My father is a retired high school economics teacher. He has previously sort of gently made fun of Bitcoin, but I have to admit in a reasonably sophisticated way. He said it would only work if people started exchanging "real money" for it at exchanges…
Well… here we are then.
So at last tonight we had a LONG chat about Bitcoin and how it actually functions as a system. No the economics, the technology. I managed to get him on board with the blockchain, with mining, with the halvening, with how there will only be 21 million (well, actually only not-quite-21-million), etc etc.
He is definitely the oldest person I know, at 71, who has not just gone "pffft what a load of crap." Reassured by external data – the current price – he now understands that it is real and it can work. He accepts that the design is self-consistent and that it has features that allow it to function as money.
Now all I had to do was explain the details.
I took him through Satoshi, the genesis block, the blockchain in general, addresses, how coins are generated, how inflation is kept under control, how miners are incentivised, why we need miners at all…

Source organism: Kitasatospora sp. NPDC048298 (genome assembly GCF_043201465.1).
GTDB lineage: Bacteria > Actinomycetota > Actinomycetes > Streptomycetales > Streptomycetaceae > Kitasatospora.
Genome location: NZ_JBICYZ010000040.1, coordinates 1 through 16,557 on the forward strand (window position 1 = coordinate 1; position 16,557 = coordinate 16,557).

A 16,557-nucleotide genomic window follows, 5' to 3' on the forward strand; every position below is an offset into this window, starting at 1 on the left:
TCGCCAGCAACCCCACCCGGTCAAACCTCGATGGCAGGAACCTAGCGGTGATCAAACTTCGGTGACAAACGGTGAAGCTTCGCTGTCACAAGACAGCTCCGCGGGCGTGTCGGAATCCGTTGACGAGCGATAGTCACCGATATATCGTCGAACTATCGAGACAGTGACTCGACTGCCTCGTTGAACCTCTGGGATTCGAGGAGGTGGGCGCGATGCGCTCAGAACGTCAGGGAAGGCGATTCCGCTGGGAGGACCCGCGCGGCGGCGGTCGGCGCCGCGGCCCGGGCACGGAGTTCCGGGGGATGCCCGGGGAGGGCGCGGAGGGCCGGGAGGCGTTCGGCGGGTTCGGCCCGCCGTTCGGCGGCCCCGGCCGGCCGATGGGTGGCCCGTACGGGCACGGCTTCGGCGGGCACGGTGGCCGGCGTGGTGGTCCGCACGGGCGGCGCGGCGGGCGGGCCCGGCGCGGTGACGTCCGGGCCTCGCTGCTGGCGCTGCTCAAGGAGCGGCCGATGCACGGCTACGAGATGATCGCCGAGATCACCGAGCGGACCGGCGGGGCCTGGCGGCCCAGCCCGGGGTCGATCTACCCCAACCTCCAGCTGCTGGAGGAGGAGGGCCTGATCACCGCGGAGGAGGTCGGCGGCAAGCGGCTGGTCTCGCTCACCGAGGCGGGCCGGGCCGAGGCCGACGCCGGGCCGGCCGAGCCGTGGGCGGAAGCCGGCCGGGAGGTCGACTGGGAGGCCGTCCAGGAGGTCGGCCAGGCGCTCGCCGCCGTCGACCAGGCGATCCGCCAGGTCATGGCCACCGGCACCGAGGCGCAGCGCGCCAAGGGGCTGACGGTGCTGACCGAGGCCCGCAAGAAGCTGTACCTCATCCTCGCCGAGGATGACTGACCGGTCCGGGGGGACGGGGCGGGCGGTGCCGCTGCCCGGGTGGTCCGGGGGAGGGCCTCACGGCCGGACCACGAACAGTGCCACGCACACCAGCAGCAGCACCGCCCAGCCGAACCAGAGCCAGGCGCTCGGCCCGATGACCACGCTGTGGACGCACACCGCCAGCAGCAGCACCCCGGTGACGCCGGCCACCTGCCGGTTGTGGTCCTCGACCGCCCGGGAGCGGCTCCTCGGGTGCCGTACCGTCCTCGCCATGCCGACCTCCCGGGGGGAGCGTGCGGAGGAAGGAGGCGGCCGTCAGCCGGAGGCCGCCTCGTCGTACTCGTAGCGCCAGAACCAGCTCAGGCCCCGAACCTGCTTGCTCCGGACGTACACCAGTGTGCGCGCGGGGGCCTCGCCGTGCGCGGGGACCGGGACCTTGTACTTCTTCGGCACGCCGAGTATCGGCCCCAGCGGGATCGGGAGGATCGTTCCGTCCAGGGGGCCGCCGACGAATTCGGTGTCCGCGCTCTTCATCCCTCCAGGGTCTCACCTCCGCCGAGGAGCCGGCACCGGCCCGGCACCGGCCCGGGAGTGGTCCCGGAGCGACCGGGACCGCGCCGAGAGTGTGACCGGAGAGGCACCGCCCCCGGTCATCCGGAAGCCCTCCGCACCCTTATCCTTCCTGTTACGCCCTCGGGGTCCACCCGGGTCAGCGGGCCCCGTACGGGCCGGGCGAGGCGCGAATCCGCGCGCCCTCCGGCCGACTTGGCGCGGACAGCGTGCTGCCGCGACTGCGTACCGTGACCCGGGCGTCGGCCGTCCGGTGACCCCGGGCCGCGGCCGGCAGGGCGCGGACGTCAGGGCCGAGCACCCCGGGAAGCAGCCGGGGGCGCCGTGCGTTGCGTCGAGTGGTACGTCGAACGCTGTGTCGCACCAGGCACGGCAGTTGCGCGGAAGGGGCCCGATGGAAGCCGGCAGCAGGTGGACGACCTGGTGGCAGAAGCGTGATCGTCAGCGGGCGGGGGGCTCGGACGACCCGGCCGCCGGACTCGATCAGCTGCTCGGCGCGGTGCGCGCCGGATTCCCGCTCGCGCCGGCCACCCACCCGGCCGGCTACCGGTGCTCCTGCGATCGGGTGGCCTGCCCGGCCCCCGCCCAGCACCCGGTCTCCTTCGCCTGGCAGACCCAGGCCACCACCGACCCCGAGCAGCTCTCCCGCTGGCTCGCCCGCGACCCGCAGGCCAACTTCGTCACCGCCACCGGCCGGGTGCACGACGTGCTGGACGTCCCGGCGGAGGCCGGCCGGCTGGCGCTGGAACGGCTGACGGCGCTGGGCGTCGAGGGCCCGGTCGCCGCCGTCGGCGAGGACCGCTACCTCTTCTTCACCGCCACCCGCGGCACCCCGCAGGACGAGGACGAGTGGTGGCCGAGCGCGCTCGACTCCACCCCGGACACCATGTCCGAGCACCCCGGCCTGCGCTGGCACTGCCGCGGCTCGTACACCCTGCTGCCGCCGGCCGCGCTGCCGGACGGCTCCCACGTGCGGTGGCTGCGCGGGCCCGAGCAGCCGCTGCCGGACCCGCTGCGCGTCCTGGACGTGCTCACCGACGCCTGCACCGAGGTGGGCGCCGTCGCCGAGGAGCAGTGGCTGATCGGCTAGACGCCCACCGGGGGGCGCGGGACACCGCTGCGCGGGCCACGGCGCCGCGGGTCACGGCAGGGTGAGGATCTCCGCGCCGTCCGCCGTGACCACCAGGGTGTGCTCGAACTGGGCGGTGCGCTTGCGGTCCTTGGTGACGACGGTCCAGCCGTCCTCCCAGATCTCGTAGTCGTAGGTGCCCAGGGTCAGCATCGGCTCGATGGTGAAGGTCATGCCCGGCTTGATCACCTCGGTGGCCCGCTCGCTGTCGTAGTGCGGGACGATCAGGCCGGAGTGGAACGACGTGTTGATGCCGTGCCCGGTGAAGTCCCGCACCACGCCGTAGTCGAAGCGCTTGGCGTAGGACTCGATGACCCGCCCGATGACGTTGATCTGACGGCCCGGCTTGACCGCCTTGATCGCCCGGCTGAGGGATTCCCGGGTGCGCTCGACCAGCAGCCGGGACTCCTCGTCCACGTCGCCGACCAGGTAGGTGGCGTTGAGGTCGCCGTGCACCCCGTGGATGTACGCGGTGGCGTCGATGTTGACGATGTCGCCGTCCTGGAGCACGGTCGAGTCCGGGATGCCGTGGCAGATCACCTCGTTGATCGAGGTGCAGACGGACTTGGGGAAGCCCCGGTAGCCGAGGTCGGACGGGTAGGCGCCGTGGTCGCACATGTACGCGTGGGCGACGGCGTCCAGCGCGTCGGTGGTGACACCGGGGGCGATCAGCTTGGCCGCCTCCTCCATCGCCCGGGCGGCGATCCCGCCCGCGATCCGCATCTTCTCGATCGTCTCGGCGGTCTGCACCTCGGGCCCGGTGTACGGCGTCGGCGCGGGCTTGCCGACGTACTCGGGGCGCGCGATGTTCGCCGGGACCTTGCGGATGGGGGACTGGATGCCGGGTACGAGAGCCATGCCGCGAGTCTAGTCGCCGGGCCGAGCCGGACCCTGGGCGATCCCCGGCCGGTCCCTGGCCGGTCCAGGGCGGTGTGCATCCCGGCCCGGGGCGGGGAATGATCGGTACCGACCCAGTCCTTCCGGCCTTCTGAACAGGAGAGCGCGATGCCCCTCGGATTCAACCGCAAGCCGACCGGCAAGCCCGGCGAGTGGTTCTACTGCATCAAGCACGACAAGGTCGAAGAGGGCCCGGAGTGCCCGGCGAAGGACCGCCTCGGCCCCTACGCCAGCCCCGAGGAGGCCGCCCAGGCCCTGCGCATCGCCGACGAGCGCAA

And then I explained wallets and private keys and at that point, he said: "Uh huh but… why would you want to send your bitcoin to someone else's wallet?"
This is not a failure in his intelligence. It is a failure in his ability to inuit what these metaphors – wallet, key, address, block, coin – mean in the context of Bitcoin. To him, when I talk about a shop and two bitcoin wallets, his mind paints a picture of TWO CUSTOMERS standing in front of a third person – the merchant. Because merchants don't use WALLETS, they use tills or registers. Except of course, when it comes to BTC, they use wallets.
I was able to explain to him that it's like I took $ 20 out of my wallet, passed it to him, and he put it in his wallet EXCEPT that Bitcoin instantly "teleports" the money from my wallet to his. But also everyone can see that happen. But also no one can see that it was me and him who did the transaction.
Hell… it hurts my brain even typing this.
As an economist who learned his trade in the 1960s, his mind-map of the very nature of money is just too different. The lack of a third party – the lack of a bank, or point of sale system – broke his understanding of how Bitcoin works at the point where wallets transmit keys to make coins change address….. bllaaarrg!
To someone who spent 40 years teaching kids the fundamentals of commerce and money, Bitcoin is deeply deeply weird. Not because it's baffling. Quite the opposite – because fundamentally it makes sense to him. It's the details that hurt.
To us, Bitcoin is easy. To the world out there, it's baffling. Never forget that.